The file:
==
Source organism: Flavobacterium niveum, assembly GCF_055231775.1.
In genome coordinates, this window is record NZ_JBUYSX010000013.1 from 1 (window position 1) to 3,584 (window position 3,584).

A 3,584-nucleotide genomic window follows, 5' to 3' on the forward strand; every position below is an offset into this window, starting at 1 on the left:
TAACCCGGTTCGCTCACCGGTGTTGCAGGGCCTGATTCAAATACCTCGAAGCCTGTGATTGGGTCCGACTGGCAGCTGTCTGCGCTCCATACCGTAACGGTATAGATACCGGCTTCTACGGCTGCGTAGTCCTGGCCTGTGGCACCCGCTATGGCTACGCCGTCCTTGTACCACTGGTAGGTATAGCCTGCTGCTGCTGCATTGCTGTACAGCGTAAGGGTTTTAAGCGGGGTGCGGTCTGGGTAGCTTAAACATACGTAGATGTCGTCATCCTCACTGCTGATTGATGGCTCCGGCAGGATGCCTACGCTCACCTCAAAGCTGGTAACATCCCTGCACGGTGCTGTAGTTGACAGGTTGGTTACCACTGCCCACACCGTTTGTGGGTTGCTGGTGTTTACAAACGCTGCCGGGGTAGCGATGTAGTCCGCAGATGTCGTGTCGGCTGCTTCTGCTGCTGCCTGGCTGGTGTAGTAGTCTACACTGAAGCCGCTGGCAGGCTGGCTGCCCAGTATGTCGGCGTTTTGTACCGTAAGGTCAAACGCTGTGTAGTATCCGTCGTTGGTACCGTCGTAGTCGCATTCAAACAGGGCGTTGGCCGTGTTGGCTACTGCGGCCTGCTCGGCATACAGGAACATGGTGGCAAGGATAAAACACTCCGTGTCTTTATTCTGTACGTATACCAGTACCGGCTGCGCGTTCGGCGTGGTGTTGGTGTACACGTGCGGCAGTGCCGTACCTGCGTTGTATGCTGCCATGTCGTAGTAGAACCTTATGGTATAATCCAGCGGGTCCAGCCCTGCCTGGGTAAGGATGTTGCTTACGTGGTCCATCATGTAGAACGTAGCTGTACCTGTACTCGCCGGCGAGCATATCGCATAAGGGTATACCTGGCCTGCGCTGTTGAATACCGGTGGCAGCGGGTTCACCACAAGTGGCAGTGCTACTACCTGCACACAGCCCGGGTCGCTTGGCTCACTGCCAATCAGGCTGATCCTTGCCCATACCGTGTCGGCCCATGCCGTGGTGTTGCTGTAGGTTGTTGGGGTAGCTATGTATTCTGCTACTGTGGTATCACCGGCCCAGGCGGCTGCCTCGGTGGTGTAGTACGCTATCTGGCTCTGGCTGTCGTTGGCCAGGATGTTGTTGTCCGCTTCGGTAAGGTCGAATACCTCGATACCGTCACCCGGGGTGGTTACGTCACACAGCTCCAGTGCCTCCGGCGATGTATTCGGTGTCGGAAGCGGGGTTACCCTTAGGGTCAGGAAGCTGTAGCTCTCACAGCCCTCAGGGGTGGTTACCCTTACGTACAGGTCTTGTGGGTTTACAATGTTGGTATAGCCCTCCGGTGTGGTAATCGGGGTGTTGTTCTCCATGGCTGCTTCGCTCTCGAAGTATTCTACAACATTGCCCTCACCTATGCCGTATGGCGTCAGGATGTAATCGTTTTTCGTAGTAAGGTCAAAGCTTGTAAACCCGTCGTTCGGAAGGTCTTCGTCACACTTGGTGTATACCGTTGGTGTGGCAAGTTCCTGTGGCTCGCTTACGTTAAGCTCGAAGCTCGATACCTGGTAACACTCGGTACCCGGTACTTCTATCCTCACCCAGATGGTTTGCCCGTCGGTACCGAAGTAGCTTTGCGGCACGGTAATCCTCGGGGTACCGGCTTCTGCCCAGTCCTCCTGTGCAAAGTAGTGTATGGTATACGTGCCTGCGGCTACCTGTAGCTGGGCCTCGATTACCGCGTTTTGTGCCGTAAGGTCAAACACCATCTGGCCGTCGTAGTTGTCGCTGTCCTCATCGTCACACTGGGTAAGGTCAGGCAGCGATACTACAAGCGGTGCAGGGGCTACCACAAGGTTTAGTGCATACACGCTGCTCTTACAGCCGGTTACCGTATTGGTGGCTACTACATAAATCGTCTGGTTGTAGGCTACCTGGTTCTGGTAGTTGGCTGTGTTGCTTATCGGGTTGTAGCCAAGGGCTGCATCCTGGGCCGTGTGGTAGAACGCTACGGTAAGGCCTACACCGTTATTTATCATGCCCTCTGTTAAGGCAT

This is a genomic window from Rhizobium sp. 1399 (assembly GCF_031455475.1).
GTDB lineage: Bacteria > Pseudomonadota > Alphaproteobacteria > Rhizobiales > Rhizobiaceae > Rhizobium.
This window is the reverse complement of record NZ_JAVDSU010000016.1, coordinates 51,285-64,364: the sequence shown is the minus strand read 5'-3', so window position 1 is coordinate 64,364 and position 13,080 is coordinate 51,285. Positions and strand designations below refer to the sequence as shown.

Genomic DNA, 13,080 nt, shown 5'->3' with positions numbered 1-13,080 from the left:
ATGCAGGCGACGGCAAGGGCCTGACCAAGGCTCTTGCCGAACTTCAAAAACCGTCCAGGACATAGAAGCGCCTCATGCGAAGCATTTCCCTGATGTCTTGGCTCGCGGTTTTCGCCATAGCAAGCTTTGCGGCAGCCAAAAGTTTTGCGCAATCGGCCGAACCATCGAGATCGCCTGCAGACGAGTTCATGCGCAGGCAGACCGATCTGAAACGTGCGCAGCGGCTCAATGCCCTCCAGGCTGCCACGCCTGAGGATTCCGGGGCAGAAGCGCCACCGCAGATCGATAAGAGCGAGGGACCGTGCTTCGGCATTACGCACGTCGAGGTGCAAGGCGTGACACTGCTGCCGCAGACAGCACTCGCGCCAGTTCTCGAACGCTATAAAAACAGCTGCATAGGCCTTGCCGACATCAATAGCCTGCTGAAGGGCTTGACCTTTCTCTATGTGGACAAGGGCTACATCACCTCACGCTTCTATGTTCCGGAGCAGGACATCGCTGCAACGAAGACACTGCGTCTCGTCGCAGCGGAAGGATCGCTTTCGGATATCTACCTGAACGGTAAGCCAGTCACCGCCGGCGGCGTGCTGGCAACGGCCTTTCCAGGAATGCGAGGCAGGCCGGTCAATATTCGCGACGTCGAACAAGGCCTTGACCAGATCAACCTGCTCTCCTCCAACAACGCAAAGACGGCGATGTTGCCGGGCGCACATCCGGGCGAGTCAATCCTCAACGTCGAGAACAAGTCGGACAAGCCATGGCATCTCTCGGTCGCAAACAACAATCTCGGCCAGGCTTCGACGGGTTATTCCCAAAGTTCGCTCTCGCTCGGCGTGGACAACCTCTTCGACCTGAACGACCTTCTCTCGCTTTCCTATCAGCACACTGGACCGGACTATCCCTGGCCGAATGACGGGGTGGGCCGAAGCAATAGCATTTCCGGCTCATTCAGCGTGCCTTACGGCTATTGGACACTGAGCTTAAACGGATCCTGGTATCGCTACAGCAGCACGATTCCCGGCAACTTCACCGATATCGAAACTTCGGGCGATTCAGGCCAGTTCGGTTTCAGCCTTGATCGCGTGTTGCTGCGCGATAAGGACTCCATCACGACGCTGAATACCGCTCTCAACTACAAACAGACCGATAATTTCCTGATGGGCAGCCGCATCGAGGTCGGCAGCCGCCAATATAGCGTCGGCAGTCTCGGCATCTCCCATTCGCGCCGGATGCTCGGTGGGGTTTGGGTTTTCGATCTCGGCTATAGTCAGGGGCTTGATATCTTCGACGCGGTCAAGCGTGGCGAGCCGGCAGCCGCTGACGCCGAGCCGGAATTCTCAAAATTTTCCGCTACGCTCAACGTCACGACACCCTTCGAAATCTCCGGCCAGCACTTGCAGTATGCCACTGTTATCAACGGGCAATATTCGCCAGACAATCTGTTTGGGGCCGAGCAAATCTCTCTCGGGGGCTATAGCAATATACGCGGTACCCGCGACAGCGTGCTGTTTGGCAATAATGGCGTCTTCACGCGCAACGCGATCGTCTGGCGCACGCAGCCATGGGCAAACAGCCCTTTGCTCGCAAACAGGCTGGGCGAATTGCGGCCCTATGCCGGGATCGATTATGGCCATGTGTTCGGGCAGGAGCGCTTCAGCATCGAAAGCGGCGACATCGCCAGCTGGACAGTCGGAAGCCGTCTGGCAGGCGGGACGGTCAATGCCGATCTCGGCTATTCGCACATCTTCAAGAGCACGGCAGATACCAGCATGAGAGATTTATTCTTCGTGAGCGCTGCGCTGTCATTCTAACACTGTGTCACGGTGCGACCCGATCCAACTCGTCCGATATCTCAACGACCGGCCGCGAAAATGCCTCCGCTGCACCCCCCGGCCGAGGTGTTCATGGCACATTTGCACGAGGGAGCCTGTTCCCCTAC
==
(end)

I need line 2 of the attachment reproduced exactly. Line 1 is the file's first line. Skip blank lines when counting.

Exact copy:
In genome coordinates, this window is record NZ_JBUYSX010000013.1 from 1 (window position 1) to 3,584 (window position 3,584).